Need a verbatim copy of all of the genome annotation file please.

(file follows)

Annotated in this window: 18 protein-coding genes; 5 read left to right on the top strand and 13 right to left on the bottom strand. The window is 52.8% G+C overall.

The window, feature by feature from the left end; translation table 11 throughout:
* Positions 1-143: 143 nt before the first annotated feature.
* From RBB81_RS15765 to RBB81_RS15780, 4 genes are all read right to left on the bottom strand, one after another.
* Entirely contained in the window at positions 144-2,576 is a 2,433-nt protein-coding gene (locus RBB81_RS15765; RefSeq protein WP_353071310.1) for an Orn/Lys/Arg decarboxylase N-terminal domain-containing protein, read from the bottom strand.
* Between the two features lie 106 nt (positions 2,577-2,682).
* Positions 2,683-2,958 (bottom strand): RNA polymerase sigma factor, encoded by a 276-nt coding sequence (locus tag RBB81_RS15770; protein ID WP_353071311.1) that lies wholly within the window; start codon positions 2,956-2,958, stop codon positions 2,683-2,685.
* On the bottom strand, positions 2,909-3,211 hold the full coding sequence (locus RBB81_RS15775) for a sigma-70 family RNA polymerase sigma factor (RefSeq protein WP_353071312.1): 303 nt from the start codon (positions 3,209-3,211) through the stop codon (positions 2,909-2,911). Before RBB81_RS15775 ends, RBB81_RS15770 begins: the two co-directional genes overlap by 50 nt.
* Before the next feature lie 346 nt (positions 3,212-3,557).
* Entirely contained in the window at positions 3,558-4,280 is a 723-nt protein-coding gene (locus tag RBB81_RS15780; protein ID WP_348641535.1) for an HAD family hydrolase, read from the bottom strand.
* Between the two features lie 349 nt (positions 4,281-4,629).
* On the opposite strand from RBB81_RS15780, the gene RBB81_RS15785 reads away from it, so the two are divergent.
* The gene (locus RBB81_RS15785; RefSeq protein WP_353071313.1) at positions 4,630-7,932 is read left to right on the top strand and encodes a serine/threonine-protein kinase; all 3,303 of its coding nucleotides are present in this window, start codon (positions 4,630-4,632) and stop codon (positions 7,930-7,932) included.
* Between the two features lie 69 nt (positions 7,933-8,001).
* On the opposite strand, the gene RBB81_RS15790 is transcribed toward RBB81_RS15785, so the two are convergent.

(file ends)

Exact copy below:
Annotated in this window: 18 protein-coding genes; 5 read left to right on the top strand and 13 right to left on the bottom strand. The window is 52.8% G+C overall.

The window, feature by feature from the left end; translation table 11 throughout:
* Positions 1-143: 143 nt before the first annotated feature.
* From RBB81_RS15765 to RBB81_RS15780, 4 genes are all read right to left on the bottom strand, one after another.
* Entirely contained in the window at positions 144-2,576 is a 2,433-nt protein-coding gene (locus RBB81_RS15765; RefSeq protein WP_353071310.1) for an Orn/Lys/Arg decarboxylase N-terminal domain-containing protein, read from the bottom strand.
* Between the two features lie 106 nt (positions 2,577-2,682).
* Positions 2,683-2,958 (bottom strand): RNA polymerase sigma factor, encoded by a 276-nt coding sequence (locus tag RBB81_RS15770; protein ID WP_353071311.1) that lies wholly within the window; start codon positions 2,956-2,958, stop codon positions 2,683-2,685.
* On the bottom strand, positions 2,909-3,211 hold the full coding sequence (locus RBB81_RS15775) for a sigma-70 family RNA polymerase sigma factor (RefSeq protein WP_353071312.1): 303 nt from the start codon (positions 3,209-3,211) through the stop codon (positions 2,909-2,911). Before RBB81_RS15775 ends, RBB81_RS15770 begins: the two co-directional genes overlap by 50 nt.
* Before the next feature lie 346 nt (positions 3,212-3,557).
* Entirely contained in the window at positions 3,558-4,280 is a 723-nt protein-coding gene (locus tag RBB81_RS15780; protein ID WP_348641535.1) for an HAD family hydrolase, read from the bottom strand.
* Between the two features lie 349 nt (positions 4,281-4,629).
* On the opposite strand from RBB81_RS15780, the gene RBB81_RS15785 reads away from it, so the two are divergent.
* The gene (locus RBB81_RS15785; RefSeq protein WP_353071313.1) at positions 4,630-7,932 is read left to right on the top strand and encodes a serine/threonine-protein kinase; all 3,303 of its coding nucleotides are present in this window, start codon (positions 4,630-4,632) and stop codon (positions 7,930-7,932) included.
* Between the two features lie 69 nt (positions 7,933-8,001).
* On the opposite strand, the gene RBB81_RS15790 is transcribed toward RBB81_RS15785, so the two are convergent.